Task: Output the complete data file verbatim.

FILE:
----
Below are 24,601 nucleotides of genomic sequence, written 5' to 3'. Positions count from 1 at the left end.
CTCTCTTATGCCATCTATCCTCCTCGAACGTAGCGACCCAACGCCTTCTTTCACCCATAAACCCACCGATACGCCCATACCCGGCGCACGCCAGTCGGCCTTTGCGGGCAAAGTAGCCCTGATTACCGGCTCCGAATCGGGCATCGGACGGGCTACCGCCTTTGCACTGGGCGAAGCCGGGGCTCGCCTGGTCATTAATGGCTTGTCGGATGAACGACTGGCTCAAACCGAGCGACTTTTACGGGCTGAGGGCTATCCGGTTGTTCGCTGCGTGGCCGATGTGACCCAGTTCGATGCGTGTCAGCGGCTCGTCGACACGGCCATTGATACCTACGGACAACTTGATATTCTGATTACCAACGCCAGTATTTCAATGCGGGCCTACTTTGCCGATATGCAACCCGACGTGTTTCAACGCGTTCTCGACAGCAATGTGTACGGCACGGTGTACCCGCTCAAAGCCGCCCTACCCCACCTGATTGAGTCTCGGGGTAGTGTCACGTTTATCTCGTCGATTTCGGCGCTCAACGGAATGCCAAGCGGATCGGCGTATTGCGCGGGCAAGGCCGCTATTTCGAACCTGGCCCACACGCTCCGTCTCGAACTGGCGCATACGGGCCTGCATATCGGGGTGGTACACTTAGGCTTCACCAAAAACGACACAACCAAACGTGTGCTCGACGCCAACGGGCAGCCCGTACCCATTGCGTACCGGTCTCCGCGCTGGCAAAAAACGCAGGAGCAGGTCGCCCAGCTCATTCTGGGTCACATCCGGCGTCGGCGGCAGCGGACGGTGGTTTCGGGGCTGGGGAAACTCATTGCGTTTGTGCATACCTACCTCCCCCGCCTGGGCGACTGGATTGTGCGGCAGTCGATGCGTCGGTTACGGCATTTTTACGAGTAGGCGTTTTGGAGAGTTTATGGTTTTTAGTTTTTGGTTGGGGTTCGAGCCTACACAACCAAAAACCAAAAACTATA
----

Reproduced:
Below are 24,601 nucleotides of genomic sequence, written 5' to 3'. Positions count from 1 at the left end.
CTCTCTTATGCCATCTATCCTCCTCGAACGTAGCGACCCAACGCCTTCTTTCACCCATAAACCCACCGATACGCCCATACCCGGCGCACGCCAGTCGGCCTTTGCGGGCAAAGTAGCCCTGATTACCGGCTCCGAATCGGGCATCGGACGGGCTACCGCCTTTGCACTGGGCGAAGCCGGGGCTCGCCTGGTCATTAATGGCTTGTCGGATGAACGACTGGCTCAAACCGAGCGACTTTTACGGGCTGAGGGCTATCCGGTTGTTCGCTGCGTGGCCGATGTGACCCAGTTCGATGCGTGTCAGCGGCTCGTCGACACGGCCATTGATACCTACGGACAACTTGATATTCTGATTACCAACGCCAGTATTTCAATGCGGGCCTACTTTGCCGATATGCAACCCGACGTGTTTCAACGCGTTCTCGACAGCAATGTGTACGGCACGGTGTACCCGCTCAAAGCCGCCCTACCCCACCTGATTGAGTCTCGGGGTAGTGTCACGTTTATCTCGTCGATTTCGGCGCTCAACGGAATGCCAAGCGGATCGGCGTATTGCGCGGGCAAGGCCGCTATTTCGAACCTGGCCCACACGCTCCGTCTCGAACTGGCGCATACGGGCCTGCATATCGGGGTGGTACACTTAGGCTTCACCAAAAACGACACAACCAAACGTGTGCTCGACGCCAACGGGCAGCCCGTACCCATTGCGTACCGGTCTCCGCGCTGGCAAAAAACGCAGGAGCAGGTCGCCCAGCTCATTCTGGGTCACATCCGGCGTCGGCGGCAGCGGACGGTGGTTTCGGGGCTGGGGAAACTCATTGCGTTTGTGCATACCTACCTCCCCCGCCTGGGCGACTGGATTGTGCGGCAGTCGATGCGTCGGTTACGGCATTTTTACGAGTAGGCGTTTTGGAGAGTTTATGGTTTTTAGTTTTTGGTTGGGGTTCGAGCCTACACAACCAAAAACCAAAAACTATA